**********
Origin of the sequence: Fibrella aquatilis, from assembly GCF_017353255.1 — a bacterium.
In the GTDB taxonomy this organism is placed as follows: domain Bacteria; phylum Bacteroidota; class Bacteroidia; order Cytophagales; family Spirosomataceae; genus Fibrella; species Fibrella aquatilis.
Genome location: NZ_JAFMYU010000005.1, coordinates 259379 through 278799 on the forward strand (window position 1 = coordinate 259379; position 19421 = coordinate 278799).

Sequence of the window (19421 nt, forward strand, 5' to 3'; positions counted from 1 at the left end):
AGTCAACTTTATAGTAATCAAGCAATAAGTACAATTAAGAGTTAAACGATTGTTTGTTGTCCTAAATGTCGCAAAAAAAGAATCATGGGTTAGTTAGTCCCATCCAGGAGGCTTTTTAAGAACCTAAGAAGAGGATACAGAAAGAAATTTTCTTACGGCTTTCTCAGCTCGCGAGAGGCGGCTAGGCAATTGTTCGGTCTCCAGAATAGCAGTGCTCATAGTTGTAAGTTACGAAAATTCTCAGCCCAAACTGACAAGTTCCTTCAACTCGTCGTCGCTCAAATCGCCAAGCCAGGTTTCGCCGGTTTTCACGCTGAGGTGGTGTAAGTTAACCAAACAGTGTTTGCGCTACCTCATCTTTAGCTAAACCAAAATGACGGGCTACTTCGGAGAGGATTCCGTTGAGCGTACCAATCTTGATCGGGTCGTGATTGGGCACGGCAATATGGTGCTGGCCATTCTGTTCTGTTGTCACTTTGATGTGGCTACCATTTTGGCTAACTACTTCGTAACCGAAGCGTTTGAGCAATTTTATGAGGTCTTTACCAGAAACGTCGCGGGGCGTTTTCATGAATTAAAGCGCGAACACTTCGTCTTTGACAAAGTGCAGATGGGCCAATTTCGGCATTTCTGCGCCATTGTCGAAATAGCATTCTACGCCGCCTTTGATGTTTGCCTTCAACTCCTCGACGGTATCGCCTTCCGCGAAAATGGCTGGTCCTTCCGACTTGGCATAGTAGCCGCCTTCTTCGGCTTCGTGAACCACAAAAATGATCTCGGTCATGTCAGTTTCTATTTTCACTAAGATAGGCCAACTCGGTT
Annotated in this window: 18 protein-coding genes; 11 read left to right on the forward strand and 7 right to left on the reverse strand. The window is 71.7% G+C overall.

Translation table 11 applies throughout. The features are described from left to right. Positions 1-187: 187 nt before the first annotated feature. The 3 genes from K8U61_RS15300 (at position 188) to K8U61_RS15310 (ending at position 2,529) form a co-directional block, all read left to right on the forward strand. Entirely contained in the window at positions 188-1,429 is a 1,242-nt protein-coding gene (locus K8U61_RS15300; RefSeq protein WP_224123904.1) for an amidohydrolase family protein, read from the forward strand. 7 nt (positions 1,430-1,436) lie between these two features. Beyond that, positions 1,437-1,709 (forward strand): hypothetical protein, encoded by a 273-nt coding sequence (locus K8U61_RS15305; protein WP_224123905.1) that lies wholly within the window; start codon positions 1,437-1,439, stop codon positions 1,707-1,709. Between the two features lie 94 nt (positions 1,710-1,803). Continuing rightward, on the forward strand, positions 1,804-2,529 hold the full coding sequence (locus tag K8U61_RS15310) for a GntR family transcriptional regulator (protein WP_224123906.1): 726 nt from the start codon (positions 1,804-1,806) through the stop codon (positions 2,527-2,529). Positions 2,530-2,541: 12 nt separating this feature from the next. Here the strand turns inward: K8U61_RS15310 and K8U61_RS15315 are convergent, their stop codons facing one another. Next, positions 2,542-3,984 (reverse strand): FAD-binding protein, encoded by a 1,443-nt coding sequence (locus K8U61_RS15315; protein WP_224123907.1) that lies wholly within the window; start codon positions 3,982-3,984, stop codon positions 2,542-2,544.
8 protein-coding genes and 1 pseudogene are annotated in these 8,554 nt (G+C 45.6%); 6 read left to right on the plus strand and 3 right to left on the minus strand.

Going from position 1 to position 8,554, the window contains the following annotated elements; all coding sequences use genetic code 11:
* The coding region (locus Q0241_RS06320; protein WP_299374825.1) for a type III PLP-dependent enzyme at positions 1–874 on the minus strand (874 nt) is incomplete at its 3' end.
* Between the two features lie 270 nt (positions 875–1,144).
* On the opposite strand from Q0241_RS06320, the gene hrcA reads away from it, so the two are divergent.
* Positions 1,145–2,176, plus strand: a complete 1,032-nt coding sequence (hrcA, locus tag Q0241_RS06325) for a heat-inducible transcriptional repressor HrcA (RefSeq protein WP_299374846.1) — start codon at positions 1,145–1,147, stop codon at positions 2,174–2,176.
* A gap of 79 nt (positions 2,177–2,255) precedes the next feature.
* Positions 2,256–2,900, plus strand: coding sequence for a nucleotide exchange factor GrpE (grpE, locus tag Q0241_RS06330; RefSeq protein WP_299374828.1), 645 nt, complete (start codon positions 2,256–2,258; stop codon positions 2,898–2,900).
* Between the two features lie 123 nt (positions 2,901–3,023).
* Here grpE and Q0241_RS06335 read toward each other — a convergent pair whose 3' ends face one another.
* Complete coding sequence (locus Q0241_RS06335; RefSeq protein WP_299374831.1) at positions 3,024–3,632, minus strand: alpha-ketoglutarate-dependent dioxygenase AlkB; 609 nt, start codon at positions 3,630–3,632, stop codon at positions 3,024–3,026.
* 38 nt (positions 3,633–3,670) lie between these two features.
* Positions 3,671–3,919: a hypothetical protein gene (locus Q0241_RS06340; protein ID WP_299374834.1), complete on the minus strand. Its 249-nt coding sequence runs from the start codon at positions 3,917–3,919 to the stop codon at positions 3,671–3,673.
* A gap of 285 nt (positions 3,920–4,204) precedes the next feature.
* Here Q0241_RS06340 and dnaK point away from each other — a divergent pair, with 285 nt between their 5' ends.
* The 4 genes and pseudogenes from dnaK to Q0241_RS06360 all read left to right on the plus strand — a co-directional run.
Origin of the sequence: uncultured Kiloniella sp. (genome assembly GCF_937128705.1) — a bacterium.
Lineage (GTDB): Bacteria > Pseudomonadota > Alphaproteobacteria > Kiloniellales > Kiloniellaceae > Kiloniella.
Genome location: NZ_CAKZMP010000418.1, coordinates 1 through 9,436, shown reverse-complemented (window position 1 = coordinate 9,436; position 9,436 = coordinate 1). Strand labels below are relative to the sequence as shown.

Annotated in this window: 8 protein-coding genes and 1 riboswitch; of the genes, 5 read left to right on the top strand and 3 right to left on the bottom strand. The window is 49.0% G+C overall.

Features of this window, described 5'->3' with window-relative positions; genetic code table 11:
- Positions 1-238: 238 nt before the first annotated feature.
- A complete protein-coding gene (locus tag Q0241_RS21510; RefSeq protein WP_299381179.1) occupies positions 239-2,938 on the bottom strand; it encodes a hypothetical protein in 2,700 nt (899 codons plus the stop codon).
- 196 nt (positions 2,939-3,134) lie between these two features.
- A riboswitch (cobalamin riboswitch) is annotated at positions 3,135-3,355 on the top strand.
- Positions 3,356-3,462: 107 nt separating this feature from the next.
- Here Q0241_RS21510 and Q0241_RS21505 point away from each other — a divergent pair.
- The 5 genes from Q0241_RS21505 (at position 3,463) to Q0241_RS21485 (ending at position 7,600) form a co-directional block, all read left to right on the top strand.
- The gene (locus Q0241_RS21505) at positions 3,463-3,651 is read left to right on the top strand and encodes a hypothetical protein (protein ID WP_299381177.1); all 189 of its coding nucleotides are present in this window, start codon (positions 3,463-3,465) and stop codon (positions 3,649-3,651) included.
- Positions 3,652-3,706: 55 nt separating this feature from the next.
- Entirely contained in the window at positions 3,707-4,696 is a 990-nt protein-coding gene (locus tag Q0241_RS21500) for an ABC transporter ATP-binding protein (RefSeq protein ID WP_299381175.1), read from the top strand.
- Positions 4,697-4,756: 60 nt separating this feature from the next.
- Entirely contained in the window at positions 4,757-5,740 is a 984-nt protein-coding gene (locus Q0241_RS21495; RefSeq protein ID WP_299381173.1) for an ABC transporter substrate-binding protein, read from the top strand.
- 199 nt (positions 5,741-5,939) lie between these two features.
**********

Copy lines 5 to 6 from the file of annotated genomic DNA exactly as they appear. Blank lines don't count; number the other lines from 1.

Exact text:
AGTCAACTTTATAGTAATCAAGCAATAAGTACAATTAAGAGTTAAACGATTGTTTGTTGTCCTAAATGTCGCAAAAAAAGAATCATGGGTTAGTTAGTCCCATCCAGGAGGCTTTTTAAGAACCTAAGAAGAGGATACAGAAAGAAATTTTCTTACGGCTTTCTCAGCTCGCGAGAGGCGGCTAGGCAATTGTTCGGTCTCCAGAATAGCAGTGCTCATAGTTGTAAGTTACGAAAATTCTCAGCCCAAACTGACAAGTTCCTTCAACTCGTCGTCGCTCAAATCGCCAAGCCAGGTTTCGCCGGTTTTCACGCTGAGGTGGTGTAAGTTAACCAAACAGTGTTTGCGCTACCTCATCTTTAGCTAAACCAAAATGACGGGCTACTTCGGAGAGGATTCCGTTGAGCGTACCAATCTTGATCGGGTCGTGATTGGGCACGGCAATATGGTGCTGGCCATTCTGTTCTGTTGTCACTTTGATGTGGCTACCATTTTGGCTAACTACTTCGTAACCGAAGCGTTTGAGCAATTTTATGAGGTCTTTACCAGAAACGTCGCGGGGCGTTTTCATGAATTAAAGCGCGAACACTTCGTCTTTGACAAAGTGCAGATGGGCCAATTTCGGCATTTCTGCGCCATTGTCGAAATAGCATTCTACGCCGCCTTTGATGTTTGCCTTCAACTCCTCGACGGTATCGCCTTCCGCGAAAATGGCTGGTCCTTCCGACTTGGCATAGTAGCCGCCTTCTTCGGCTTCGTGAACCACAAAAATGATCTCGGTCATGTCAGTTTCTATTTTCACTAAGATAGGCCAACTCGGTT
Annotated in this window: 18 protein-coding genes; 11 read left to right on the forward strand and 7 right to left on the reverse strand. The window is 71.7% G+C overall.